Home News MEM industries: on course for recovery, but with rocks ahead
Contacts  Ivo Zimmermann Ivo Zimmermann
Head of Communications division
+41 44 384 48 50 +41 44 384 48 50 i.zimmermannnoSpam@swissmem.ch
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MEM industries: on course for recovery, but with rocks ahead

Swissmem is pleased with the growth of business in Switzerland's mechanical and electrical engineering industries (MEM industries). Orders (+2.3%), sales (+2.8%) and exports (+1.2%) all grew last year. The companies are essentially optimistic about their 2014 business outlook. The coming months and years will reveal the extent to which the yes-vote in the referendum on mass immigration will have a negative impact on sentiment in the MEM industries.

The recovery in the Swiss MEM industries that began in the middle of last year continued in the last quarter. Incoming orders in the fourth quarter of 2013 rose by 3.7% compared with the same period of the previous year. Across the entire year, they increased by 2.3%. The upturn in new orders was matched by a rise in capacity utilization, which, having fallen as low as 82.1% for a while in 2013, recovered to 83.8% in the fourth quarter (prior-year quarter: 83.6%). The latest KOF survey in January 2014 showed capacity utilization to be as high as 87%, which is just above the long-term average. Sales also showed a positive trend, rising by 5.3% in the fourth quarter of 2013 and by 2.8% over the full twelve months. Large companies (with over 250 employees) were the main contributors to this growth. Sales at SMEs stagnated in the final quarter of 2013.

Positive export trend

Exports by the MEM industries amounted to CHF 65.4 billion francs in 2013, which corresponds to a year-on-year increase of 1.2%. With the exception of mechanical engineering (-0.2%), the 2013 export figures recorded by the Swiss Directorate General of Customs were higher than those for the previous year in all product areas. Exports of precision instruments posted the strongest growth (+3.7%). Growth was less pronounced in the metals (+0.7%) and electrical engineering and electronics sectors (+0.1%).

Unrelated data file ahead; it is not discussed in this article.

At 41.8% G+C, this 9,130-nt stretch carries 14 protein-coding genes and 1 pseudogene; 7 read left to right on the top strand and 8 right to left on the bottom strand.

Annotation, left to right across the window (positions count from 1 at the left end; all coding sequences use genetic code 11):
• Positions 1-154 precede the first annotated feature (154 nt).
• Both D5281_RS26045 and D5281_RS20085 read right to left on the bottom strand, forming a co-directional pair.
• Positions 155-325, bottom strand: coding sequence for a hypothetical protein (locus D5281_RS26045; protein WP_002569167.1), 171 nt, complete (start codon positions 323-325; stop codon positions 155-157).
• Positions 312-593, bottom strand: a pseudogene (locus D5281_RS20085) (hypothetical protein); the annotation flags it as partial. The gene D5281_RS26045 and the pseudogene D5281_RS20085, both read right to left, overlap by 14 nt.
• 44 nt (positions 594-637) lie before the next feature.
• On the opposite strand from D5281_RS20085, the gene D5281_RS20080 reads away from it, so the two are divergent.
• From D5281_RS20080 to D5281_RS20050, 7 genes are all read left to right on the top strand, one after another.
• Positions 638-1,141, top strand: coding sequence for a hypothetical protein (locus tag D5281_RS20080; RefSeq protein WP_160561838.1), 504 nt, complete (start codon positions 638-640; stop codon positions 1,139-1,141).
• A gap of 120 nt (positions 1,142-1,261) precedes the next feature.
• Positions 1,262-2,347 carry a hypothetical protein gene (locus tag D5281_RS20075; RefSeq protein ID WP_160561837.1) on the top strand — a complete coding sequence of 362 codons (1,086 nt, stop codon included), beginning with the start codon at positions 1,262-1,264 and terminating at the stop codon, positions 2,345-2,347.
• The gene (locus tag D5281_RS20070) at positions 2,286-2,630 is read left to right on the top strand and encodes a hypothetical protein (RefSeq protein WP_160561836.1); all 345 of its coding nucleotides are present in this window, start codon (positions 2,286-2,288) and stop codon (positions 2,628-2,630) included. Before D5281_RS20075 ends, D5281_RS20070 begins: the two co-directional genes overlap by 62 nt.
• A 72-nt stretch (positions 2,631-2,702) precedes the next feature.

Trends in the export markets varied from region to region in 2013. With a rise of 2.4%, exports to the USA posted the most marked growth. Exports to the EU, which is still the most important market for Swiss MEM industries with 59.4% of export sales, also posted a slight increase (+0.8%). On the other hand, the export of goods to Asia stagnated in 2013 (down 0.2%). If the fourth quarter is considered in isolation, exports to all three main regions grew significantly (EU: +3.5%, USA +2.9%, Asia +3.2%).

Consequences of the yes-vote in the referendum on mass immigration

The recovery in Switzerland's MEM industries was helped by the improvement in the global economy. According to the quarterly survey of Swissmem reporting companies, there is a strong likelihood of this gratifying trend continuing. 54.1% of companies surveyed currently anticipate a rise in new orders from abroad over the next 12 months. Only 11.5% fear a deterioration in the orders situation. The survey was, however, conducted prior to 9 February 2014. The coming months and years will reveal the extent to which the yes-vote in the referendum on mass immigration will have a negative impact on expectations and possibly also business in the MEM industries. But in view of the resulting uncertainty about Switzerland's future relationship with the EU, there is likely to be a worsening of the investment climate. In addition, the suspension of Swiss participation in the "Horizon 2020" research agreement directly reduces the attractiveness of Switzerland as a location for research and industry.

Swissmem will therefore work to ensure that the system set up for allocating quotas on foreign workers is as unbureaucratic as possible. Even more crucial is the need to rescue the Bilateral Agreements with the EU. Swissmem will accordingly support the efforts of the Swiss Federal Council to this end. Last but not least, Swissmem will step up its efforts to make more effective use of the potential pool of specialist workers within Switzerland. It will focus particularly on young people, women and older employees. In addition, Swissmem will call on those responsible at the political and administration levels to take rapid action to ensure a more restrictive approach to political asylum and eliminate bottlenecks in housing and infrastructure.

For further information, please contact:

Ivo Zimmermann, Head of Communications

Phone: +41 (0)44 384 48 50 / mobile: +41 (0)79 580 04 84

E-mail: i.zimmermannnoSpam@swissmem.ch

Philippe Cordonier, Communications Manager, French-speaking Switzerland Phone: +41 (0)21 613 35 85 Mobile: +41 (0)79 644 46 77

E-mail: p.cordoniernoSpam@swissmem.ch